Bridgestone's presenting sponsorship of the USA 7s is the strongest evidence yet that the tournament is successfully defining rugby's value in the American market.
In their enthusiasm, good rugby men tend to presume the US public will instantly understand, love, and support rugby events of any standard. In fact, in any commercial economy, and particularly the world's largest, the value proposition of goods must first be made intelligible to buyers; then the going rate is established when the buyer and seller agree a price.
February 22's nationwide ABC broadcast of the 7s, immediately following an NBA matchup between the champion Boston Celtics and the Phoenix Suns, can be expected to magnify this progress. Like affiliation with household American brands, television plays a role in validating sporting events as mainstream culture and entertainment.
None of USARFU's efforts of the past five years compare to the 7s tournament's trajectory, including the RFU- and IRB-supported Churchill Cup. The 6-team tournament has featured bona fide drawing power in England, Ireland, and New Zealand sides, but hasn't covered the same ground.
Some domestic events have been taken the wrong direction, as with the decision to leverage the near-sellout popularity of the collegiate finals by staging the prelims in a ballon park remote from the fan base of 32 school XVs. And the union ran the 7s itself so poorly that after draining hard-won financial reserves, Boulder was forced to sell at a nearly calamitous loss.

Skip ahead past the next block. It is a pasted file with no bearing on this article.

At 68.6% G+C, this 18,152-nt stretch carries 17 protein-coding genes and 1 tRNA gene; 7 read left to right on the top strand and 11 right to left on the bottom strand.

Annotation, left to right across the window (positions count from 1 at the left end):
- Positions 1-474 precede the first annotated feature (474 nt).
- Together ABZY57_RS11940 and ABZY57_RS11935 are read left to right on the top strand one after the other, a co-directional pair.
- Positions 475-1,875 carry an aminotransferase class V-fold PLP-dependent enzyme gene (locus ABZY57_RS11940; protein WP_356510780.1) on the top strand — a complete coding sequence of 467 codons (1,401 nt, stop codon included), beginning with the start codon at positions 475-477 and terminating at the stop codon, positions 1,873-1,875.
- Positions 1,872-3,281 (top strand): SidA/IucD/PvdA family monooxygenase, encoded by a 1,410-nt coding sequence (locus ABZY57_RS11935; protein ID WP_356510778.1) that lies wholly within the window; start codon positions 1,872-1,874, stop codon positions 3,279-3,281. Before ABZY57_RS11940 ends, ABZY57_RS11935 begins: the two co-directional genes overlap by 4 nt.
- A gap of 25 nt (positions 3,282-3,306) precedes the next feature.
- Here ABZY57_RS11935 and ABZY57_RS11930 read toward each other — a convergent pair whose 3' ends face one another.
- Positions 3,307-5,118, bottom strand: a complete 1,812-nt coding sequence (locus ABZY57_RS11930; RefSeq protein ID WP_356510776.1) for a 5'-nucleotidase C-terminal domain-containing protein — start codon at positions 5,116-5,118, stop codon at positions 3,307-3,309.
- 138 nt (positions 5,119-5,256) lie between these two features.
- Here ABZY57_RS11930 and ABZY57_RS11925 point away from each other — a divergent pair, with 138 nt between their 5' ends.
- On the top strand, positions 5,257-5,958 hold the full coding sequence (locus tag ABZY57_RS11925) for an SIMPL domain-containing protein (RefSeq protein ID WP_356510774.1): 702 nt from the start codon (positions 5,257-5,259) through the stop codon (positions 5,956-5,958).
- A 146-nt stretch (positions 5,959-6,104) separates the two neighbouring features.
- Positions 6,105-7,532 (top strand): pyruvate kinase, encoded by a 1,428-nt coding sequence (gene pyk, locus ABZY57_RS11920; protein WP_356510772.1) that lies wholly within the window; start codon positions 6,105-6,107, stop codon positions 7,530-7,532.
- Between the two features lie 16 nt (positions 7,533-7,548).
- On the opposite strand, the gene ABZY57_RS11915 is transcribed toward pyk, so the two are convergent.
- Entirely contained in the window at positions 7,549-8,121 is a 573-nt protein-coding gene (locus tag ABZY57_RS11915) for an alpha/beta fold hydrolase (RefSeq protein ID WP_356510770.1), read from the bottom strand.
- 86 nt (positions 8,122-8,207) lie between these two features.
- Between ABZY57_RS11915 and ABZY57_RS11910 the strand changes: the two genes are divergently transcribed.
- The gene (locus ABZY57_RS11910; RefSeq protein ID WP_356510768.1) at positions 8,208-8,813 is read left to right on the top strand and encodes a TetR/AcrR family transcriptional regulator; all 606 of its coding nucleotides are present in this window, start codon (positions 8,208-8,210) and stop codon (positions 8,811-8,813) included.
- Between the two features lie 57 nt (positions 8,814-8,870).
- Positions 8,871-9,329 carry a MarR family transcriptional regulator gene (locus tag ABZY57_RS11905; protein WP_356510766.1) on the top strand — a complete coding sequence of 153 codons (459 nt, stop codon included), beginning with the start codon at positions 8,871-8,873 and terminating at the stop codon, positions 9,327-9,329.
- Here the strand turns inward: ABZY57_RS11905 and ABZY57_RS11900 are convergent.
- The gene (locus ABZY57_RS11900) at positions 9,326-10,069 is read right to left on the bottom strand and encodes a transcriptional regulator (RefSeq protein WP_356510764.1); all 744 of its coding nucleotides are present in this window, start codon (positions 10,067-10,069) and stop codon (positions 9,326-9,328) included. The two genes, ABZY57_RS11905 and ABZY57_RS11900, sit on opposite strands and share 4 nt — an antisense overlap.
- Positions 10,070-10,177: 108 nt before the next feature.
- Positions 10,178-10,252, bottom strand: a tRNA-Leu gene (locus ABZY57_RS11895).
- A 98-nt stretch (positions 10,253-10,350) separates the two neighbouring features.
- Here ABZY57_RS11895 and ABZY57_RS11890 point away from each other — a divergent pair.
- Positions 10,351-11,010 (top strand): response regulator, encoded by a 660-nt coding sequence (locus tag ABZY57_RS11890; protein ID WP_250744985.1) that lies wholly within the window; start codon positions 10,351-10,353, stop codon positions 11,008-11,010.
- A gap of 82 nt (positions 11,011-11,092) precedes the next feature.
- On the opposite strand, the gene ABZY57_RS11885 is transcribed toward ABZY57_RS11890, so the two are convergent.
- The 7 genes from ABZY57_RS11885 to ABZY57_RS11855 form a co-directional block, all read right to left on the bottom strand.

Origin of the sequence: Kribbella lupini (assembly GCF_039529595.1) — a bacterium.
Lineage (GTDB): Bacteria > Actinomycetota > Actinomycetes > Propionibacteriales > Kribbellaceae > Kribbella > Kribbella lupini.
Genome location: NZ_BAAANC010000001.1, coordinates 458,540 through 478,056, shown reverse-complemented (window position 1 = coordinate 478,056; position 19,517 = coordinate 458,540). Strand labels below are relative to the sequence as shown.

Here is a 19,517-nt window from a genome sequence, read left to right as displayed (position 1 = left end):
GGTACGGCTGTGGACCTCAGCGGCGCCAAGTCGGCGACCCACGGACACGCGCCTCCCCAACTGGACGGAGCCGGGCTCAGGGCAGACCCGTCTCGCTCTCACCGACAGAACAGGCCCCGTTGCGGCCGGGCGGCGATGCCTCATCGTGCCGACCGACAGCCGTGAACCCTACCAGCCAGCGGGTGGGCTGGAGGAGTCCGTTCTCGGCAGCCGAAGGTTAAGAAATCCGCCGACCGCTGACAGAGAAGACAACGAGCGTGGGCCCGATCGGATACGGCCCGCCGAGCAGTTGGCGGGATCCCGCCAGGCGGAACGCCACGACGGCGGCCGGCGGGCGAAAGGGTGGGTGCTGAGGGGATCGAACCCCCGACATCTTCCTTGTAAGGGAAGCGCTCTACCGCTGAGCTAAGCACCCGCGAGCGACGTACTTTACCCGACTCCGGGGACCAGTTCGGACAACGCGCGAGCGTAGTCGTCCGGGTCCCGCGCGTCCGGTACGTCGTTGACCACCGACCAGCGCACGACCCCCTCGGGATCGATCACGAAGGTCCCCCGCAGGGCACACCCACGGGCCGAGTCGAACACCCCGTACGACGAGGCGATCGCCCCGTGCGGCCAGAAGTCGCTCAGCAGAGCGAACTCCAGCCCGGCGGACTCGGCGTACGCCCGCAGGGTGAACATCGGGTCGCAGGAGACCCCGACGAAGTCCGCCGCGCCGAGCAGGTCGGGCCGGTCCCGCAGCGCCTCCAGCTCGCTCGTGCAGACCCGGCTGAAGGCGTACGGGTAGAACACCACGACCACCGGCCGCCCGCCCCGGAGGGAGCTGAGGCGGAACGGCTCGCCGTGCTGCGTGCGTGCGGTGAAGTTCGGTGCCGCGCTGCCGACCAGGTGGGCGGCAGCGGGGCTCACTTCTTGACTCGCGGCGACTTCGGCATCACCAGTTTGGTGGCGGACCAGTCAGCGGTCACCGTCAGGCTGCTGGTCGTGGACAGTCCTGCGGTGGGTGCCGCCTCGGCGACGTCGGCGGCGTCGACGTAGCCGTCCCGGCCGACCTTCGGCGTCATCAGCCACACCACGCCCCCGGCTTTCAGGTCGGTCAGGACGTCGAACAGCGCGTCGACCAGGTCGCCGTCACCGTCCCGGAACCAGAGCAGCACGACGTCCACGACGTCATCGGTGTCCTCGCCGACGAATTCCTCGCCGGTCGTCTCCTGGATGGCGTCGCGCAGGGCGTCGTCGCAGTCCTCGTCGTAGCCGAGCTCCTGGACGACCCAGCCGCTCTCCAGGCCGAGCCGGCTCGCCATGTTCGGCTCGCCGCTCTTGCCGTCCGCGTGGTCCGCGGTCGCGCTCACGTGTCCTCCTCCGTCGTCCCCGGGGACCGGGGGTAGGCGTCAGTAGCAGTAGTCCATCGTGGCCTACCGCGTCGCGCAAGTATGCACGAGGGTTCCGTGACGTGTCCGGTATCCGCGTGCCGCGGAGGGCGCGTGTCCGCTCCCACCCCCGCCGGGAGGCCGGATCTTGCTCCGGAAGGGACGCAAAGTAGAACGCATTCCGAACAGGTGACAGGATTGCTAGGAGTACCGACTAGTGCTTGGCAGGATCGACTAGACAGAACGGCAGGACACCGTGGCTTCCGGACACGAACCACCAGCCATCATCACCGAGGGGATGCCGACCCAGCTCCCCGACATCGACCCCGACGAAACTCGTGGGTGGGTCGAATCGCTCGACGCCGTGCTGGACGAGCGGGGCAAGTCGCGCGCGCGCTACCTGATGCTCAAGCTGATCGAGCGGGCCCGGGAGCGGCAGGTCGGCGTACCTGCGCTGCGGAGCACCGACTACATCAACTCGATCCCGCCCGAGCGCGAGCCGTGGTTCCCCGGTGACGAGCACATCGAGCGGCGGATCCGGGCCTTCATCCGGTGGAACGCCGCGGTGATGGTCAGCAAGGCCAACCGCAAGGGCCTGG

By contrast, the privately managed tournament has vindicated its decision to abandon Los Angeles' Home Depot Center in favor of San Diego's Petco Park, and is now translating the product's appeal such that accountable businessmen are willing to associate withe the event in pursuit of their own aims.
Like USA Rugby''s National Guard deal, a rugby man quarterbacked the buyer's side of the agreement. Unlike the union's pact, however, the buyer didn't knock on the door but came in by result of the tournament's business-to-business marketing efforts.
We have always known there are many American businessmen who stand ready to help the game, provided they can do good by doing well in their day jobs. So it seems the 7s is not only rugby's standard setter in the marketplace, but also is bringing rugby men to rugby's top table.